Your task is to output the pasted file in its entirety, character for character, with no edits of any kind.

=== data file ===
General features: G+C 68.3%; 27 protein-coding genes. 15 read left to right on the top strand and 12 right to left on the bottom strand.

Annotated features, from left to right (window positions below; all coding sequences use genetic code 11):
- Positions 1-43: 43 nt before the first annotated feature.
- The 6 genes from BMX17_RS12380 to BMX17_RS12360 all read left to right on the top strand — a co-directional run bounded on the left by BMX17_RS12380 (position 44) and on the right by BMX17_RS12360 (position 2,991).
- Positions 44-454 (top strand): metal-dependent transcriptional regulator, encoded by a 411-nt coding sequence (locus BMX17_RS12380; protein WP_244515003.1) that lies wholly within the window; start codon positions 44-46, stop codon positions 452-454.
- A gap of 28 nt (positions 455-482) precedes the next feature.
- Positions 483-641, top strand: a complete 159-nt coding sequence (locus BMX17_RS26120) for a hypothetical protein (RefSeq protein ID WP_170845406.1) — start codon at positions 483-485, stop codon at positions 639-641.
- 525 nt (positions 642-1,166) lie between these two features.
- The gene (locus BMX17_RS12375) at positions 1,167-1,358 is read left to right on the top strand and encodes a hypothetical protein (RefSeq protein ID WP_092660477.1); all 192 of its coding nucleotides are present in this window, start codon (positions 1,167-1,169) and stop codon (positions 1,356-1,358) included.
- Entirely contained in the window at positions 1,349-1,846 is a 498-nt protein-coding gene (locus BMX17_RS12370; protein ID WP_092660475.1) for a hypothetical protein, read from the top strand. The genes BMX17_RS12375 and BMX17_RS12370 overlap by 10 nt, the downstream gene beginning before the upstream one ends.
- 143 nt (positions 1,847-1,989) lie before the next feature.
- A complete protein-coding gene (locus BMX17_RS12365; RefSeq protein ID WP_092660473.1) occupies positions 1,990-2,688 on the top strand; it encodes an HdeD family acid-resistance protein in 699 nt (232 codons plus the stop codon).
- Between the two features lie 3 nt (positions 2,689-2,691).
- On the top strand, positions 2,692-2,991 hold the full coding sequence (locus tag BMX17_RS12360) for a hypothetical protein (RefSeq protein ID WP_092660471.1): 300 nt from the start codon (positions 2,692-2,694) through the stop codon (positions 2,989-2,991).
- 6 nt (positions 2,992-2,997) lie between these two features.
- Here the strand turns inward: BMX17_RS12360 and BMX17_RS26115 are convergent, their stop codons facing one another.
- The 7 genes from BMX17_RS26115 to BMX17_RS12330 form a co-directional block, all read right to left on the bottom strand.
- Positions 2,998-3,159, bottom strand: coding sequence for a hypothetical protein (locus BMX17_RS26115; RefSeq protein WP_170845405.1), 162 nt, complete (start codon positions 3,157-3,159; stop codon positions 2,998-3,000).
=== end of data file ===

General features: G+C 68.3%; 27 protein-coding genes. 15 read left to right on the top strand and 12 right to left on the bottom strand.

Annotated features, from left to right (window positions below; all coding sequences use genetic code 11):
- Positions 1-43: 43 nt before the first annotated feature.
- The 6 genes from BMX17_RS12380 to BMX17_RS12360 all read left to right on the top strand — a co-directional run bounded on the left by BMX17_RS12380 (position 44) and on the right by BMX17_RS12360 (position 2,991).
- Positions 44-454 (top strand): metal-dependent transcriptional regulator, encoded by a 411-nt coding sequence (locus BMX17_RS12380; protein WP_244515003.1) that lies wholly within the window; start codon positions 44-46, stop codon positions 452-454.
- A gap of 28 nt (positions 455-482) precedes the next feature.
- Positions 483-641, top strand: a complete 159-nt coding sequence (locus BMX17_RS26120) for a hypothetical protein (RefSeq protein ID WP_170845406.1) — start codon at positions 483-485, stop codon at positions 639-641.
- 525 nt (positions 642-1,166) lie between these two features.
- The gene (locus BMX17_RS12375) at positions 1,167-1,358 is read left to right on the top strand and encodes a hypothetical protein (RefSeq protein ID WP_092660477.1); all 192 of its coding nucleotides are present in this window, start codon (positions 1,167-1,169) and stop codon (positions 1,356-1,358) included.
- Entirely contained in the window at positions 1,349-1,846 is a 498-nt protein-coding gene (locus BMX17_RS12370; protein ID WP_092660475.1) for a hypothetical protein, read from the top strand. The genes BMX17_RS12375 and BMX17_RS12370 overlap by 10 nt, the downstream gene beginning before the upstream one ends.
- 143 nt (positions 1,847-1,989) lie before the next feature.
- A complete protein-coding gene (locus BMX17_RS12365; RefSeq protein ID WP_092660473.1) occupies positions 1,990-2,688 on the top strand; it encodes an HdeD family acid-resistance protein in 699 nt (232 codons plus the stop codon).
- Between the two features lie 3 nt (positions 2,689-2,691).
- On the top strand, positions 2,692-2,991 hold the full coding sequence (locus tag BMX17_RS12360) for a hypothetical protein (RefSeq protein ID WP_092660471.1): 300 nt from the start codon (positions 2,692-2,694) through the stop codon (positions 2,989-2,991).
- 6 nt (positions 2,992-2,997) lie between these two features.
- Here the strand turns inward: BMX17_RS12360 and BMX17_RS26115 are convergent, their stop codons facing one another.
- The 7 genes from BMX17_RS26115 to BMX17_RS12330 form a co-directional block, all read right to left on the bottom strand.
- Positions 2,998-3,159, bottom strand: coding sequence for a hypothetical protein (locus BMX17_RS26115; RefSeq protein WP_170845405.1), 162 nt, complete (start codon positions 3,157-3,159; stop codon positions 2,998-3,000).